By Mike Paradise
As any trainer will tell you the path to a Super Night type freshman championship is rarely a smooth journey. It can often be a bumpy one, filled with ups and downs, and sometimes with a major health issue roadblock.
That was the case for last year’s Night of Champions two-year-old colt pace titleholder He’zzz A Wise Sky. Before the Don Filemeno owned and trained youngster won the battle for the Incredible Finale championship, he had to win the war and fight off a life-threatening disease.
While his chief rivals in the ICF juvenile male pacing division already competed in the stake series first leg and the Cardinal, He’zzz A Wise Sky was still battling to overcome EPM.
For those unfamiliar with EPM, it stands for Equine Protozoal Myeloencephalitis, a “neurologic disease in horses caused by infection with the protozoan Sarcocystis Neurona (SN).”
According to the equine health experts SN infects horses when they ingest the organism in feed or water that becomes contaminated. SN is for the most part carried by outdoor animals that pass the “bacteria” through its feces.
EPM typically causes horses to slowly experience neurologic dysfunctions such as weakness in their hind legs and difficulty moving their legs with synchronization and EPM can be deadly if left untreated.
Health experts say about half of the infected horses that are properly treated will return to the way they were before the infection. The other half will improve but will have some lasting physical issues.
Fortunately for He’zzz A Wise Sky and his connections, the horse overcame the dreadful disease and fought his way to become an Illinois champion,
While his division foes began their racing careers in June or early July, He’zzz A Wise Sky didn’t even qualify at Hawthorne until last July 29. He made his pari-mutuel debut on August 2 where he showed potential, dropping a scant nose decision while pacing a 26.4 last quarter.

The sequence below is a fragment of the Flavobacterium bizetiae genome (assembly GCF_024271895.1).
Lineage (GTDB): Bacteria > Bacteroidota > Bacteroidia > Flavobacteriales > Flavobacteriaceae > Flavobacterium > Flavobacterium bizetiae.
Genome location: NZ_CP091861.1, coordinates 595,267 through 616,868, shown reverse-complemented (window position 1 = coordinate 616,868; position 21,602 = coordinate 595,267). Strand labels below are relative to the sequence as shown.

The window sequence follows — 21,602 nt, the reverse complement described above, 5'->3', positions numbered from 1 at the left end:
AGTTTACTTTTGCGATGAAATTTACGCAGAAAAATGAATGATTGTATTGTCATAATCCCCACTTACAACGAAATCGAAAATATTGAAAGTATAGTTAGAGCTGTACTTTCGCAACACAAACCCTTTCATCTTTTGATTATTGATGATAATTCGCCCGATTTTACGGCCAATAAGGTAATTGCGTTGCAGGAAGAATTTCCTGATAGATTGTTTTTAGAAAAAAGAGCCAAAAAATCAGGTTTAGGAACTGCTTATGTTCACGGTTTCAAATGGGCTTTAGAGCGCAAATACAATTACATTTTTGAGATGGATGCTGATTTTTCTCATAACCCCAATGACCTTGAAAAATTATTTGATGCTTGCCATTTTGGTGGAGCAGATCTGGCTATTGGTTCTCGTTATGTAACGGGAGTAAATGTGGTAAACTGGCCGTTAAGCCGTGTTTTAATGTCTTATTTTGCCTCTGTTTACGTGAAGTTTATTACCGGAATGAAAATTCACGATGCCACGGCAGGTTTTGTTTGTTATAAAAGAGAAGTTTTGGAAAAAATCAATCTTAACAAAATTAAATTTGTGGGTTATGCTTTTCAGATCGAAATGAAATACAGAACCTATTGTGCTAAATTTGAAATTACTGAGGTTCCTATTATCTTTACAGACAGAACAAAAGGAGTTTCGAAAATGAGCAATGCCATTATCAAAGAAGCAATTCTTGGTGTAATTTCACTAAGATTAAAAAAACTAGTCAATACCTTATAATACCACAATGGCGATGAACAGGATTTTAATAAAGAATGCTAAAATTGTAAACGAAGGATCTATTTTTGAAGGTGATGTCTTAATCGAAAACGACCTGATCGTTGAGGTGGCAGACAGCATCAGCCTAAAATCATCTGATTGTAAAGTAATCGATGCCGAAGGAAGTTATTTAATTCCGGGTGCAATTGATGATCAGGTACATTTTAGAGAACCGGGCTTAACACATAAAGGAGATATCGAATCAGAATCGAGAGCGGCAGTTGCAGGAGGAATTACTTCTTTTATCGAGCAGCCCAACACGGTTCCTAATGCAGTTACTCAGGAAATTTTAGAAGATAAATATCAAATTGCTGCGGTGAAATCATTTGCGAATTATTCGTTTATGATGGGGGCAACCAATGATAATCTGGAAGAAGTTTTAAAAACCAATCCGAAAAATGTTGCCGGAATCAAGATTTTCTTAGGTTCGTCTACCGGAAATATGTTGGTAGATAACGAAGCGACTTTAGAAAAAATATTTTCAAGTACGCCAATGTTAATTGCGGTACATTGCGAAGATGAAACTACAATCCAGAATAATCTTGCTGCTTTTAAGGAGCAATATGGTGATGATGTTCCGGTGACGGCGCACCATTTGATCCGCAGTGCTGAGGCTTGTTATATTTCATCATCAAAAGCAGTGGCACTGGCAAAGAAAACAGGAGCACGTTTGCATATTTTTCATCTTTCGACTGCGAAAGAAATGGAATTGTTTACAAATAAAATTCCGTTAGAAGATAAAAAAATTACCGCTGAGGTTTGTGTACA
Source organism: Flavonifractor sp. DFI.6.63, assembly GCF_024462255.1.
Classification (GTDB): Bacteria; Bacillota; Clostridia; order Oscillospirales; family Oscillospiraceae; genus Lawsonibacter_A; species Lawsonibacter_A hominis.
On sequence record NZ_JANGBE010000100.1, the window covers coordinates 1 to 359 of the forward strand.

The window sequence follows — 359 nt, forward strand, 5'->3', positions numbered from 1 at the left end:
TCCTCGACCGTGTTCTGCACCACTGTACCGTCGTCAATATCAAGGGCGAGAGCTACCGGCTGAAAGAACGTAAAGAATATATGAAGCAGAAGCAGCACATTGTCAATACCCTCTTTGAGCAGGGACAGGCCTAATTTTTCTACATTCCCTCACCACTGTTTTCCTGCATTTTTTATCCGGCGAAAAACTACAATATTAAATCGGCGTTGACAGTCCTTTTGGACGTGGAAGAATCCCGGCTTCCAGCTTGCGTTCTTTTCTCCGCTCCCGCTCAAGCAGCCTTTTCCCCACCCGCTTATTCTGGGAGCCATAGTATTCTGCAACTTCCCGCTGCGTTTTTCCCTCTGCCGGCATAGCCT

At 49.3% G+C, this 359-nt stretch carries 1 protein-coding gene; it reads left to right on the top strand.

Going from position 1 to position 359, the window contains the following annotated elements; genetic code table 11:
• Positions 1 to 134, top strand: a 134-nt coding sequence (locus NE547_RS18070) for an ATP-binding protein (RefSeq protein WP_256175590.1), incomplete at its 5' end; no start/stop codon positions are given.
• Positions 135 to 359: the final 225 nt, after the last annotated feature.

In a story I wrote here last summer, Filomeno explained why his prized home-bred youngster got a much later start than planned.
“The horse trained down perfect and was all ready to go when he got sick. The colt got a bad case of EPM. We had him treated at the track but that didn’t work. We decided to take him down to the University of Illinois vet school. They worked on him and got the infection cleared up.
“They told us the colt wouldn’t be able to race until the end of the year at the earliest. Instead he came back in six weeks and did it all on his own. I told Bobby (driver Smolin) in the colt’s first start to just use him at the end since the horse was coming off his sickness and he did just that. “
In his next start at Springfield He’zzz A Wise Sky finished fourth but came home in 26.3. Smolin gave the youngster a great trip in the horse’s third try, a winning 1:55.2 mile.
Next, was the Governor’s Cup, (raced at Hawthorne) where the youngster basically circled the field, coming from seventh at the half, some eight and one-half lengths behind, and drew off by one and one-half lengths over the heavy favorite Fox Valley Ren, in 1:55.2.
Since only the 10 freshman male pacers with the most series points gain a starting berth in the Incredible Finale final, the Triple ZZZ Stable’s late-bloomer had his work cut out to gain a spot in the championship.
Hezzz A Wise Sky missed the stake’s first leg and finished fourth at Springfield (that counts as a series start) in his second career effort, therefore the horse had only earned eight series points, good for 14th place, meaning a win or a second place finish was needed to gain the $102,000 Final.
He’zzz A Wise Sky left no doubt he was up to the task, pulling away with Smolin by more than a dozen lengths at the end of the September 14 series event, with a 1:54.1 clocking.
A week later He’zzz A Wise Sky blew away the opposition on the Night of Champions, some three-plus lengths the best with a 1:55 mile in the slop to end his first season with $78,987 in purse earnings.
Quite an achievement for a young horse that only a few months earlier was fighting for his life.